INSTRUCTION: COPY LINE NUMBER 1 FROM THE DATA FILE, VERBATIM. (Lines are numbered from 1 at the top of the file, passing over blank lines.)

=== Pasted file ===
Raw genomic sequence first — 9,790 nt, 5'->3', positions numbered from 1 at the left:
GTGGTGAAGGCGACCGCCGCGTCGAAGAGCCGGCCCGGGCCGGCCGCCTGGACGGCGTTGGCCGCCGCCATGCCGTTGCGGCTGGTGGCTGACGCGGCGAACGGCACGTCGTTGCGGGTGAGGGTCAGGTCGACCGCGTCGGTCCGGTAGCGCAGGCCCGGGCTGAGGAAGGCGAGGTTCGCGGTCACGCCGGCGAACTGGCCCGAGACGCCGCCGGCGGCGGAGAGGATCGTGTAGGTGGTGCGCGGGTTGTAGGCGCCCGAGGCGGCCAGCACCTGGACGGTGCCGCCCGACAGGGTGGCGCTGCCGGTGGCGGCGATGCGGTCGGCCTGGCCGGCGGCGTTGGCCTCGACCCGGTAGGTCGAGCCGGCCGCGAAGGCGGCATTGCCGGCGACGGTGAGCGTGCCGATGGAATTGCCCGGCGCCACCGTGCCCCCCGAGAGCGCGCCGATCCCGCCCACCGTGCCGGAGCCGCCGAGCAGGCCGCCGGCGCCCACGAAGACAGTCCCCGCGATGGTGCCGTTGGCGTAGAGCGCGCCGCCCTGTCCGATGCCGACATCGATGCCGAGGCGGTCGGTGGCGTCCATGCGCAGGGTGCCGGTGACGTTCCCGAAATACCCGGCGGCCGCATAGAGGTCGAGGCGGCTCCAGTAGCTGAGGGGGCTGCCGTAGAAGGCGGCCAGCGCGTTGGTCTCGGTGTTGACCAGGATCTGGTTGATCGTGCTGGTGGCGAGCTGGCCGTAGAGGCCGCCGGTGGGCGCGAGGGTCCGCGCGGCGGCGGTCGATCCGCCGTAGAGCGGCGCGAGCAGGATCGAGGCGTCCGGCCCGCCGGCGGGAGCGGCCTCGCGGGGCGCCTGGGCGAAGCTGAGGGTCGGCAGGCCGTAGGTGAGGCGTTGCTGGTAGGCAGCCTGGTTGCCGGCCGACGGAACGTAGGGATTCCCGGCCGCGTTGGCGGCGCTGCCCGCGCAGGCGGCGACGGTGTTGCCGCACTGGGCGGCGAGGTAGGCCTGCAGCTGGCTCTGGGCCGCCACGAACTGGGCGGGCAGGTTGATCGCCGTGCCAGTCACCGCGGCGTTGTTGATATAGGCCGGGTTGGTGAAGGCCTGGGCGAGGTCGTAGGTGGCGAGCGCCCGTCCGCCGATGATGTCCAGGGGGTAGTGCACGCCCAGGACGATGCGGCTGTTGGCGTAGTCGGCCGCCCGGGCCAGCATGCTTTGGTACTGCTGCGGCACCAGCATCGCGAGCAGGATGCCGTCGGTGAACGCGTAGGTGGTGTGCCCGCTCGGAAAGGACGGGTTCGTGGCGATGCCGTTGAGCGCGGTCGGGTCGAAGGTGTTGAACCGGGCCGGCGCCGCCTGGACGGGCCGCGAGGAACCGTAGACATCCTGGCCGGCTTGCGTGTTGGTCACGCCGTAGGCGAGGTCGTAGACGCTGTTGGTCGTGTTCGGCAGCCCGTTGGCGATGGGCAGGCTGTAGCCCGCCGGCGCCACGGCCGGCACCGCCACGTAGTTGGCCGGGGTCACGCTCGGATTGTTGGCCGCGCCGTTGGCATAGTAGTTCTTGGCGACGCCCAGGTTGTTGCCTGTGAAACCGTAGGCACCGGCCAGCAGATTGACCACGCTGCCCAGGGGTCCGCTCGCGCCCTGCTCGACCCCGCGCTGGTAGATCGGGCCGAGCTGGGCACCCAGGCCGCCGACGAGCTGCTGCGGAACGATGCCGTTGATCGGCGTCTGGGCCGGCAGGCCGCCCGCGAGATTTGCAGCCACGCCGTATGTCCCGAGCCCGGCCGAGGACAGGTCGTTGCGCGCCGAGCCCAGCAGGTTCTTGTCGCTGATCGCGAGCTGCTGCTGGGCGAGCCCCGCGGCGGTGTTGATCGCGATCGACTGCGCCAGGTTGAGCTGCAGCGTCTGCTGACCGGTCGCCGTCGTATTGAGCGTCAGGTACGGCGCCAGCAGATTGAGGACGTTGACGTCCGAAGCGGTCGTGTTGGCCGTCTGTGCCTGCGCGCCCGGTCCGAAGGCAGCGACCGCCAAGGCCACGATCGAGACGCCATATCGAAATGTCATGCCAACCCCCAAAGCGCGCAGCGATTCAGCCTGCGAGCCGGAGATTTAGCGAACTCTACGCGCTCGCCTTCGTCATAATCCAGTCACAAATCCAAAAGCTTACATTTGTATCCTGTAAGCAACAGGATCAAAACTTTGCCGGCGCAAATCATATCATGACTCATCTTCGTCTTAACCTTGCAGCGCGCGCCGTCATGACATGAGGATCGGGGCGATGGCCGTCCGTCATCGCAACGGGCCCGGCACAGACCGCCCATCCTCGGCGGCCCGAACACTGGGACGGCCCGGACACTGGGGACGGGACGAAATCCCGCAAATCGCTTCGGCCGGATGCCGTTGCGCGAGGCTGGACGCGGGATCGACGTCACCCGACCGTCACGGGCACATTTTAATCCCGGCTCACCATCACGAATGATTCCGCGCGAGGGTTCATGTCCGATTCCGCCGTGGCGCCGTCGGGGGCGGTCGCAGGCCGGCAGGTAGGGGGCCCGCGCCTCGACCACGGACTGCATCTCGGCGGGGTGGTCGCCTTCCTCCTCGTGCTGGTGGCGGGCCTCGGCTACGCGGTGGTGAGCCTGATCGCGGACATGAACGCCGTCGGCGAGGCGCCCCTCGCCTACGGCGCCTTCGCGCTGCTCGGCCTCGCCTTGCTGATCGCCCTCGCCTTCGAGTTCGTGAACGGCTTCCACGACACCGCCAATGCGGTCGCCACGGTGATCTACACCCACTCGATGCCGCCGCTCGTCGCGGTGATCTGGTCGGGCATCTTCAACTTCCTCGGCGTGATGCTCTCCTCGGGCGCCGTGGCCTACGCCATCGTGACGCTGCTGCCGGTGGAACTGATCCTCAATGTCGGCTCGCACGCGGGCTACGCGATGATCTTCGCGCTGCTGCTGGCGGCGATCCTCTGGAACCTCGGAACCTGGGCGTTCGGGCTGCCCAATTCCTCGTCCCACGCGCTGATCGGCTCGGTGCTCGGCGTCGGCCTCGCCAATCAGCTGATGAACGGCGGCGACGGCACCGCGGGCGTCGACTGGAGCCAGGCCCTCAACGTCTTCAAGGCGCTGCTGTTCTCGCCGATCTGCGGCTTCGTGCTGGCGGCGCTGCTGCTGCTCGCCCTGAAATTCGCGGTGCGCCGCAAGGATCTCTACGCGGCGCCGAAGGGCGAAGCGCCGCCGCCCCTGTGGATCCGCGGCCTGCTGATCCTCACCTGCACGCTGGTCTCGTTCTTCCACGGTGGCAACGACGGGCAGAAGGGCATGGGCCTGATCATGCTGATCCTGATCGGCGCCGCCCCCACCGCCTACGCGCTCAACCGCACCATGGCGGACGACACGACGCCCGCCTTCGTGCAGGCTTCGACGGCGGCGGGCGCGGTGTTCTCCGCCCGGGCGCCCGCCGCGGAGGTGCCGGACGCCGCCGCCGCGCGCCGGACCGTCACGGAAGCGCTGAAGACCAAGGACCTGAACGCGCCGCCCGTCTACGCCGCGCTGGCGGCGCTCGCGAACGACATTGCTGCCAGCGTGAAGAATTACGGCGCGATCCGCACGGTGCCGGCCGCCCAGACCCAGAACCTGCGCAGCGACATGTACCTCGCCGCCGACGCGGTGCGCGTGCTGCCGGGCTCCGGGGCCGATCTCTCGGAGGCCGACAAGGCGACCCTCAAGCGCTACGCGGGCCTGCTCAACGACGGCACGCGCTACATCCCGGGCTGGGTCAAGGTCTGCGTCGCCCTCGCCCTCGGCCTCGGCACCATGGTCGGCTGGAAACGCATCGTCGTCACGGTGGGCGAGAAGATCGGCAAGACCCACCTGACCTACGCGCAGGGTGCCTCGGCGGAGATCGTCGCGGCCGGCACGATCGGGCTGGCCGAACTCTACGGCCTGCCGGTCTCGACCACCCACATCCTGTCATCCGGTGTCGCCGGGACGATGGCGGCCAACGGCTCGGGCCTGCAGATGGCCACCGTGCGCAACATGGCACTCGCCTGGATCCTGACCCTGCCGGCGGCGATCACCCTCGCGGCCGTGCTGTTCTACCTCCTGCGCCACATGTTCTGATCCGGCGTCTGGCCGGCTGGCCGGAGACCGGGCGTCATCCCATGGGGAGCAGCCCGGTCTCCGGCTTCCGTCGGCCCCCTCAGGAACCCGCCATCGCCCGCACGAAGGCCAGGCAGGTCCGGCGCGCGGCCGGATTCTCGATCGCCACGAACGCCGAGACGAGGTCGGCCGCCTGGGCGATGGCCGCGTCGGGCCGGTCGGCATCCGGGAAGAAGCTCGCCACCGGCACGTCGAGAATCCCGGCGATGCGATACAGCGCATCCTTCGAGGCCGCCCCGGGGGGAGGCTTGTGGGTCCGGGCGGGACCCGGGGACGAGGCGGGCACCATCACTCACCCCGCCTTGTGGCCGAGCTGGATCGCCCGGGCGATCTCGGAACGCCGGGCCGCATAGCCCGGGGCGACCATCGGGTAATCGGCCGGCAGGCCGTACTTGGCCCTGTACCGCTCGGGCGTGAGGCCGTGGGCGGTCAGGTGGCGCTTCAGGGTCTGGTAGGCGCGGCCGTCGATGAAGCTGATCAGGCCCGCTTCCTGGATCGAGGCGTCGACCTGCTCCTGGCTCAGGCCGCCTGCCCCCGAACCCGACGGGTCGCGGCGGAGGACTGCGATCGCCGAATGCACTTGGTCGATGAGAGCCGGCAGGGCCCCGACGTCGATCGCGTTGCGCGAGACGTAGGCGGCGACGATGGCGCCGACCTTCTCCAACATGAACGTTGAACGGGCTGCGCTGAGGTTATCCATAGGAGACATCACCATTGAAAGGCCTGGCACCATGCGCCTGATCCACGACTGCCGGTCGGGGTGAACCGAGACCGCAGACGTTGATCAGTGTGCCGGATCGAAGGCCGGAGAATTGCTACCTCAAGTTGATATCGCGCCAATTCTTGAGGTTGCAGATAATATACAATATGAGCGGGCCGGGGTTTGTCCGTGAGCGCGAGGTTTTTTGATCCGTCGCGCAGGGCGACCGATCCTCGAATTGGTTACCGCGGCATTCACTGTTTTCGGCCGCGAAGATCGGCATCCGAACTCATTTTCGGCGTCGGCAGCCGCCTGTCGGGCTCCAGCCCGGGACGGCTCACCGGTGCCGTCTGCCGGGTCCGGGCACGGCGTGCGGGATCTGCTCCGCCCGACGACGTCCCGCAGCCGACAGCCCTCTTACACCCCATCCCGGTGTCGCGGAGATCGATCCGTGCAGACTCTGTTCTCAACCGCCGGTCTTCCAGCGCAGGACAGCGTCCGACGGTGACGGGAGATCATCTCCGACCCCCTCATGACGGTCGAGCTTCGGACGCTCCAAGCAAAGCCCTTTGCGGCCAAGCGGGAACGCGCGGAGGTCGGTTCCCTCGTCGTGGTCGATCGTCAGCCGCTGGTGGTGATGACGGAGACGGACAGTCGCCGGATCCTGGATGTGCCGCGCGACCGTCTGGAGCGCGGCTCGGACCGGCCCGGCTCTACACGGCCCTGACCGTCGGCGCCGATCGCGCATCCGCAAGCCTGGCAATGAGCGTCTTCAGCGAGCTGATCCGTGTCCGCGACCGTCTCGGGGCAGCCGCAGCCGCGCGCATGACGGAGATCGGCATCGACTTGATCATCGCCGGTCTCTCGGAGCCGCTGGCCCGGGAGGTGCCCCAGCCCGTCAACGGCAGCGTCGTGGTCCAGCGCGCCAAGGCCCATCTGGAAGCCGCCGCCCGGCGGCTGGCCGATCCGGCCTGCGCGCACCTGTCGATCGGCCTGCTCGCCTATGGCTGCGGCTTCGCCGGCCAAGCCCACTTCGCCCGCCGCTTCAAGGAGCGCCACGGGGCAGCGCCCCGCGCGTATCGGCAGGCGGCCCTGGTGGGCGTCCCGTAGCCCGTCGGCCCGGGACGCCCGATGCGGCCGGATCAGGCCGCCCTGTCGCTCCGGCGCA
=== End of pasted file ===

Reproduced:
Raw genomic sequence first — 9,790 nt, 5'->3', positions numbered from 1 at the left: